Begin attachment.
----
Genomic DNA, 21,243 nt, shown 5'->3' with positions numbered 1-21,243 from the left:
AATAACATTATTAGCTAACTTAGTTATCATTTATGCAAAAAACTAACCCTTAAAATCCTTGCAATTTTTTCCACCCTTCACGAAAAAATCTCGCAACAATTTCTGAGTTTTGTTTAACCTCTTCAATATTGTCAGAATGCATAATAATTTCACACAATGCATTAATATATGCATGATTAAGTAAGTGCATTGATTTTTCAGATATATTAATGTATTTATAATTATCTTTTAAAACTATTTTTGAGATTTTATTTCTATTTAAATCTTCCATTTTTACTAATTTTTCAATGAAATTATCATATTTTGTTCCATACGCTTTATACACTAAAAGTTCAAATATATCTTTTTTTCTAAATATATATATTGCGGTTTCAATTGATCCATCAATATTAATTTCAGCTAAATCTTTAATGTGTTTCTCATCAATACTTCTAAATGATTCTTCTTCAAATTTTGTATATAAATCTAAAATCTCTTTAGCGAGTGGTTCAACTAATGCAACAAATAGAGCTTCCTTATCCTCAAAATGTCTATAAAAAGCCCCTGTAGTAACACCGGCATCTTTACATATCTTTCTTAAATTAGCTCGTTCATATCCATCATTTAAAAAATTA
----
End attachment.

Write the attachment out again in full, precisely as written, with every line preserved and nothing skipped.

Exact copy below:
Genomic DNA, 21,243 nt, shown 5'->3' with positions numbered 1-21,243 from the left:
AATAACATTATTAGCTAACTTAGTTATCATTTATGCAAAAAACTAACCCTTAAAATCCTTGCAATTTTTTCCACCCTTCACGAAAAAATCTCGCAACAATTTCTGAGTTTTGTTTAACCTCTTCAATATTGTCAGAATGCATAATAATTTCACACAATGCATTAATATATGCATGATTAAGTAAGTGCATTGATTTTTCAGATATATTAATGTATTTATAATTATCTTTTAAAACTATTTTTGAGATTTTATTTCTATTTAAATCTTCCATTTTTACTAATTTTTCAATGAAATTATCATATTTTGTTCCATACGCTTTATACACTAAAAGTTCAAATATATCTTTTTTTCTAAATATATATATTGCGGTTTCAATTGATCCATCAATATTAATTTCAGCTAAATCTTTAATGTGTTTCTCATCAATACTTCTAAATGATTCTTCTTCAAATTTTGTATATAAATCTAAAATCTCTTTAGCGAGTGGTTCAACTAATGCAACAAATAGAGCTTCCTTATCCTCAAAATGTCTATAAAAAGCCCCTGTAGTAACACCGGCATCTTTACATATCTTTCTTAAATTAGCTCGTTCATATCCATCATTTAAAAAATTA